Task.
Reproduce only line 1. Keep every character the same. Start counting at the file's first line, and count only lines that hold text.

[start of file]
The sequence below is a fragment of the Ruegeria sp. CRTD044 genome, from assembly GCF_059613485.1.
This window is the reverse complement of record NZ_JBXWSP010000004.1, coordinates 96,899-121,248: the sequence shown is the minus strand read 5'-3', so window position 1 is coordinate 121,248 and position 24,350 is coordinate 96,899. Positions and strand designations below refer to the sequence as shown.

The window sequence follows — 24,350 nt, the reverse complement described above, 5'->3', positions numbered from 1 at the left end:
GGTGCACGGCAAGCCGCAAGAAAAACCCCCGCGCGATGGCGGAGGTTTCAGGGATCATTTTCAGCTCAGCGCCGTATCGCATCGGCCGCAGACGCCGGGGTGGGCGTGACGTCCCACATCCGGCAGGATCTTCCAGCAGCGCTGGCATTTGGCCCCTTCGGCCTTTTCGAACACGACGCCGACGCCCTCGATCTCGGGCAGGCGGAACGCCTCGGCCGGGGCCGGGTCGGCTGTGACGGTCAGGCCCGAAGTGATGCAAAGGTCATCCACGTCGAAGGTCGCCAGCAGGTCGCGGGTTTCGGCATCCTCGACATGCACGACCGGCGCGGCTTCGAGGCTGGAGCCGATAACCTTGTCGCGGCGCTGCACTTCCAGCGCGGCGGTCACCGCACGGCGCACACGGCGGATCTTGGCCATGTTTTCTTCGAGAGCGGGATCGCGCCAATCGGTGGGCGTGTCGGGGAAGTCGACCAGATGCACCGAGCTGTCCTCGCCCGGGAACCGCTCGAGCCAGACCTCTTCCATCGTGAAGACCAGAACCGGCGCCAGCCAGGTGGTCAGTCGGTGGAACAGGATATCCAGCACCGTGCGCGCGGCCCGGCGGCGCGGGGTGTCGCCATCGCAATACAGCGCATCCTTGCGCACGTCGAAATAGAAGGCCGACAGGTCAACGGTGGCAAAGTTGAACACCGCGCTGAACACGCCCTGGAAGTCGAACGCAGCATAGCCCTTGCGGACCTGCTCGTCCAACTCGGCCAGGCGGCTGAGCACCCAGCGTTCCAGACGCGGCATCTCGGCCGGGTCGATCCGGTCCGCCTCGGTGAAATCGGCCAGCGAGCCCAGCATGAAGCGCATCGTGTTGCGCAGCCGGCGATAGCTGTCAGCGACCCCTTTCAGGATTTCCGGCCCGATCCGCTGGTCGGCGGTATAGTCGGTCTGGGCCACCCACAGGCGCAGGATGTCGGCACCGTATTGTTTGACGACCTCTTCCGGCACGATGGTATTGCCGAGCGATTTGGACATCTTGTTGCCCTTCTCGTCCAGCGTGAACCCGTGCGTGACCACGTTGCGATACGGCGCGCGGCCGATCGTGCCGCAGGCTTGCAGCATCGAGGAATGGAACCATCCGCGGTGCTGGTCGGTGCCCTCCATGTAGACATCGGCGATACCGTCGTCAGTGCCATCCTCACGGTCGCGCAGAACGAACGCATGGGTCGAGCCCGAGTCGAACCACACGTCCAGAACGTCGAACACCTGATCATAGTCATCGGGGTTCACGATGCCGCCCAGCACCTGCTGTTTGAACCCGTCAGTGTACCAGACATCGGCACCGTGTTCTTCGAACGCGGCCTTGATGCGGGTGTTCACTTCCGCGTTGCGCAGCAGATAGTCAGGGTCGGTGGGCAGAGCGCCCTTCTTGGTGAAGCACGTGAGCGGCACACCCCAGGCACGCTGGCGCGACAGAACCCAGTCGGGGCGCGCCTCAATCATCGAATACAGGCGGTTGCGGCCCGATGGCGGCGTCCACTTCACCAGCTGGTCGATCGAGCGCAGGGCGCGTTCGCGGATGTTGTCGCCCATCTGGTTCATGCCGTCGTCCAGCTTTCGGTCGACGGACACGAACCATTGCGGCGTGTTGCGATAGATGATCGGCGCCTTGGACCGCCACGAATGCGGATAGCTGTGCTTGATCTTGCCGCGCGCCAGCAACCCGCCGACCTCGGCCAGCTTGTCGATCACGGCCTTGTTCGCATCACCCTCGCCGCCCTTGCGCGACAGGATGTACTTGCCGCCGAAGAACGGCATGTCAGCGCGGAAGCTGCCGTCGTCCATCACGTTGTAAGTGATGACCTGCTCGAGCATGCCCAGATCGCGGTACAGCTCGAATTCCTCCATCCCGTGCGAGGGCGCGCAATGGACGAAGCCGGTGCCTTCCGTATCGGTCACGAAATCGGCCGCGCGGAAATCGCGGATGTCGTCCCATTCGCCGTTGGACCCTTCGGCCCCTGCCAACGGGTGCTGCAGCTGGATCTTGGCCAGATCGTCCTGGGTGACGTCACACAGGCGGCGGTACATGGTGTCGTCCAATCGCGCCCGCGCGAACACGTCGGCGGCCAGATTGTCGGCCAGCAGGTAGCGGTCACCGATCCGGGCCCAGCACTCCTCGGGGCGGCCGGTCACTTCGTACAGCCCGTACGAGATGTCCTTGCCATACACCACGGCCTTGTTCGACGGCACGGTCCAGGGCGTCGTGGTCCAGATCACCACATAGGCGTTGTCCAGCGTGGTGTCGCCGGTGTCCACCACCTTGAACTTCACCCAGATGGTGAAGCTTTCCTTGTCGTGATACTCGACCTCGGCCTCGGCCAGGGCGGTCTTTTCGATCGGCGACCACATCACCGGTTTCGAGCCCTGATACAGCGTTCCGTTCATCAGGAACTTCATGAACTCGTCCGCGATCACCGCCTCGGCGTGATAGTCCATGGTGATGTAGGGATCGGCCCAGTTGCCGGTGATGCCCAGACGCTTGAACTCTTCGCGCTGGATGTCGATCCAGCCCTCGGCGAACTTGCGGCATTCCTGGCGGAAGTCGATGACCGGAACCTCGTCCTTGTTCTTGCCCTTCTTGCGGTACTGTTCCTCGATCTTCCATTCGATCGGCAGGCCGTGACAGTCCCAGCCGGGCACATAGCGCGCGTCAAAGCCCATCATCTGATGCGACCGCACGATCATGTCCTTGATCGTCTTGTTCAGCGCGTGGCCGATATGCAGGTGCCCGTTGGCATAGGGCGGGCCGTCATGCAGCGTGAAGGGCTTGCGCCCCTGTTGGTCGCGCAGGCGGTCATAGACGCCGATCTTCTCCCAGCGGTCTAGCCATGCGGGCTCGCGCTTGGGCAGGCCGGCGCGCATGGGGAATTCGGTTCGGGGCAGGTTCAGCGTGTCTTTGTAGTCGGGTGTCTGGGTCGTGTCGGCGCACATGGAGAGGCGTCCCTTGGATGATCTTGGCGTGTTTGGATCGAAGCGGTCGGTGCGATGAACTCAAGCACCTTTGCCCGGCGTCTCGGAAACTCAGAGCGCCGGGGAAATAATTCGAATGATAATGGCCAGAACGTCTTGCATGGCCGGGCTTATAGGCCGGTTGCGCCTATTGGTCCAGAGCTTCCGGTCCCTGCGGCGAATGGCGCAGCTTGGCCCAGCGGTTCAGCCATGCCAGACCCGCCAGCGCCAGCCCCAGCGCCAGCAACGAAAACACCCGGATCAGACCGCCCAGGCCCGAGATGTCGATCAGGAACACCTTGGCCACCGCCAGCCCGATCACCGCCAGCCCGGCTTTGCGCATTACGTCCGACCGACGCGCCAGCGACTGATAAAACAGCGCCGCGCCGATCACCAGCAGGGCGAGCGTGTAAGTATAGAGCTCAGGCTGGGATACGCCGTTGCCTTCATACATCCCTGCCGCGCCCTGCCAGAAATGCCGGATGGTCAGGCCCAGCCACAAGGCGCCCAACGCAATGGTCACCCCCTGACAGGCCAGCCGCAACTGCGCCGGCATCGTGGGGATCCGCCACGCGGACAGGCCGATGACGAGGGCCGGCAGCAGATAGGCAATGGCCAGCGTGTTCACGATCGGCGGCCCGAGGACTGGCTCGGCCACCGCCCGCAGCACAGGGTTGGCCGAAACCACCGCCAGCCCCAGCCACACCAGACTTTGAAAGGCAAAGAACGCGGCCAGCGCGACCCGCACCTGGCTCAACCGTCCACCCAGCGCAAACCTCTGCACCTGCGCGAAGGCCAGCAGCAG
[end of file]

The sequence below is a fragment of the Ruegeria sp. CRTD044 genome, from assembly GCF_059613485.1.